Prof. Powershell

Active Directory, The PS Way

To manage your environment, use the AD PowerShell provider that comes with Windows Server 2008 R2, or the Active Directory Management Gateway for any down-level DC.

A terrific benefit of learning Windows PowerShell is that once you've mastered the basics, learning other PowerShell-enabled tools is much easier. All you have to do is learn what the new cmdlets do and that is pretty easy if they ship with complete help.

If you try out a PowerShell-based product and cmdlet help is minimal to non-existent, complain to the vendor. This also holds true if they bend a lot of the rules, like using odd-naming conventions or poor use of the pipeline. It's up to the community to hold vendors accountable.

That said, over the next few lessons I want to point out some other ways you can use PowerShell to manage your environment. You might be aware the Microsoft released an Active Directory PowerShell provider with Windows Server 2008 R2. You don't need an R2 DC; instead, you can download the free Active Directory Management Gateway service and install on any down-level domain controller.

What you'll need to manage Active Directory on the client side is Windows 7 and the free Remote Server Administration Tools (RSAT) from Microsoft. Once installed, configure RSAT under Control Panel ! Programs ! Turn Windows Features On or Off. Select the Active Directory management feature to install the Active Directory provider on your desktop. Open PowerShell and import the module:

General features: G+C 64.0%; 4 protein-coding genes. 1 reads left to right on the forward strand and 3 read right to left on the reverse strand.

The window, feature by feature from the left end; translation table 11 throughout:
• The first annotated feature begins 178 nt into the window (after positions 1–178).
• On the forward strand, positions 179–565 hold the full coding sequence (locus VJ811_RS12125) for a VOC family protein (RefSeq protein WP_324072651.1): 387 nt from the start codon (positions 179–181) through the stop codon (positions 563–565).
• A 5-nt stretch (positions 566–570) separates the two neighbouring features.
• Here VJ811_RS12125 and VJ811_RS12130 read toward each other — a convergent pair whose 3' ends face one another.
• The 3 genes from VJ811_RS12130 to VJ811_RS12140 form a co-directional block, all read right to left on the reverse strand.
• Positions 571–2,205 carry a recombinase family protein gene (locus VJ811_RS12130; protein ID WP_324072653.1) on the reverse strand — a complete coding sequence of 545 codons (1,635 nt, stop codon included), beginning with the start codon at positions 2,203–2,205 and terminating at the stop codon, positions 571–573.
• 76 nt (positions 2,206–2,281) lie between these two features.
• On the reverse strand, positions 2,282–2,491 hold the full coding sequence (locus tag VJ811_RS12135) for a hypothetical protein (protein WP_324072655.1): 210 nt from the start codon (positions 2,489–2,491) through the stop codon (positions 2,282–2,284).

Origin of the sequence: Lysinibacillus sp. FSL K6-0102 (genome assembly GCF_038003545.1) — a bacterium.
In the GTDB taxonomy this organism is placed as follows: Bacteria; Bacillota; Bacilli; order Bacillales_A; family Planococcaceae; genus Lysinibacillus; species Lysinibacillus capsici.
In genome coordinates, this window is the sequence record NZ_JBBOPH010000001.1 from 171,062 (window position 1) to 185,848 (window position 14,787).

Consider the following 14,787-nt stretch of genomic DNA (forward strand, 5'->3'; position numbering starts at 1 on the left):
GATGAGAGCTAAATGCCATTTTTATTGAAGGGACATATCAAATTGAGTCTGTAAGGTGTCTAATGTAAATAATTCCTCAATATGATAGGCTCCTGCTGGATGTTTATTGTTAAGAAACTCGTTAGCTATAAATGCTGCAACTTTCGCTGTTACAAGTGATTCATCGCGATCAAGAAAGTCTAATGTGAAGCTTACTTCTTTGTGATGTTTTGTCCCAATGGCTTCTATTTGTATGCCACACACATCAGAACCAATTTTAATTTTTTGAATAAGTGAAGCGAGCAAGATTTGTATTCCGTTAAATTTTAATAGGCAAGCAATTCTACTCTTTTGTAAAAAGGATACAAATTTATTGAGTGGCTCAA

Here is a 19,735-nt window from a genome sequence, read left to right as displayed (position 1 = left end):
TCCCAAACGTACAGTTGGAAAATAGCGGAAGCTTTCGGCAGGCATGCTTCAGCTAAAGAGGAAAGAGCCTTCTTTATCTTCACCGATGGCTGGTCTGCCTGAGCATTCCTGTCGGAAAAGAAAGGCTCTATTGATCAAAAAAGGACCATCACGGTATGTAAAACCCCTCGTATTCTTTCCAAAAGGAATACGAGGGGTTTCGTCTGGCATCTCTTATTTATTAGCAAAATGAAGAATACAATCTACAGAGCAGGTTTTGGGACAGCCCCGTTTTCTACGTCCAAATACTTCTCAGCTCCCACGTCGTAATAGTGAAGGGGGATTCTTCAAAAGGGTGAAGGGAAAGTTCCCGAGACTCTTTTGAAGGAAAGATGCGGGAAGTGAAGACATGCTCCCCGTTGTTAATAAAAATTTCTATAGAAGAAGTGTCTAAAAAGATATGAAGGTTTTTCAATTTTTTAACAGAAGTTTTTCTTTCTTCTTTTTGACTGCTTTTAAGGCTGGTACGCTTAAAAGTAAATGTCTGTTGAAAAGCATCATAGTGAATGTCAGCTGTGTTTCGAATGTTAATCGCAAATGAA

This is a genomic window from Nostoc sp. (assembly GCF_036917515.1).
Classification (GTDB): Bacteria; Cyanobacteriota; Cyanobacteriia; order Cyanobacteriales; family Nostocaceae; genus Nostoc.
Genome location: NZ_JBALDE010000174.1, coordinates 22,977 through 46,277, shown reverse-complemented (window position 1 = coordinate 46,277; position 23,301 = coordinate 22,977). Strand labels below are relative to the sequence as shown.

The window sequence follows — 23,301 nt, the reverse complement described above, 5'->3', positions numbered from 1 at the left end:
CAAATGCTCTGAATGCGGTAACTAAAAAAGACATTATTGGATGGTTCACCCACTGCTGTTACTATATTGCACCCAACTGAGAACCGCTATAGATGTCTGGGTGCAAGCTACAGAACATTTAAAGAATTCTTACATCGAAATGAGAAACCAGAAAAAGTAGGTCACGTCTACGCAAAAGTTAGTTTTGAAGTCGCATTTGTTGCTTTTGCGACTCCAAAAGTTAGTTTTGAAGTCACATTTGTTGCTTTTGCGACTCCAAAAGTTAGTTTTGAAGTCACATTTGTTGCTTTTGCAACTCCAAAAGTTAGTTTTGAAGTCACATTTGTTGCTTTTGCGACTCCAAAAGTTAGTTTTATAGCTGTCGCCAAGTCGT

PS C:\> Import-Module ActiveDirectory

This will load a lot of cmdlets:

PS C:\> Get-Command -module ActiveDirectory

It will also create a PSDrive rooted to Active Directory:

PS C:\> dir AD:

The cmdlets make it easy to work with users, groups and computers. Find out about yourself:

PS C:\> Get-ADUser $env:username -Properties *

Find all users in the Sales department:

PS C:\> Get-ADUser -Filter "department -eq 'sales'" | select distinguishedname

Or suppose all these users are moving to Omaha. Update their AD account with a single command:

PS C:\> Get-ADUser -Filter "department -eq 'sales'"| Set-ADUser -City "Omaha" -State "NE"

Now let's make sure all Omaha users are in the right group:

PS C:\> Add-ADGroupMember "Omaha Staff" -members (Get-ADUser -Filter "City -eq 'Omaha'")

You can verify group membership like this:

PS C:\> Get-ADGroupMember "Omaha Staff"

Or what about checking who belongs to the Domain Admins group?

PS C:\> Get-ADGroupMember "Domain Admins" | Select Name

Are you beginning to see some value here? The Microsoft Active Directory cmdlets have complete help and examples. If you understand basic PowerShell concepts you can begin working with these cmdlets immediately. Look at help to get started at PS C:\> help about_activedirectory.

About the Author

Jeffery Hicks is an IT veteran with over 25 years of experience, much of it spent as an IT infrastructure consultant specializing in Microsoft server technologies with an emphasis in automation and efficiency. He is a multi-year recipient of the Microsoft MVP Award in Windows PowerShell. He works today as an independent author, trainer and consultant. Jeff has written for numerous online sites and print publications, is a contributing editor at Petri.com, and a frequent speaker at technology conferences and user groups.

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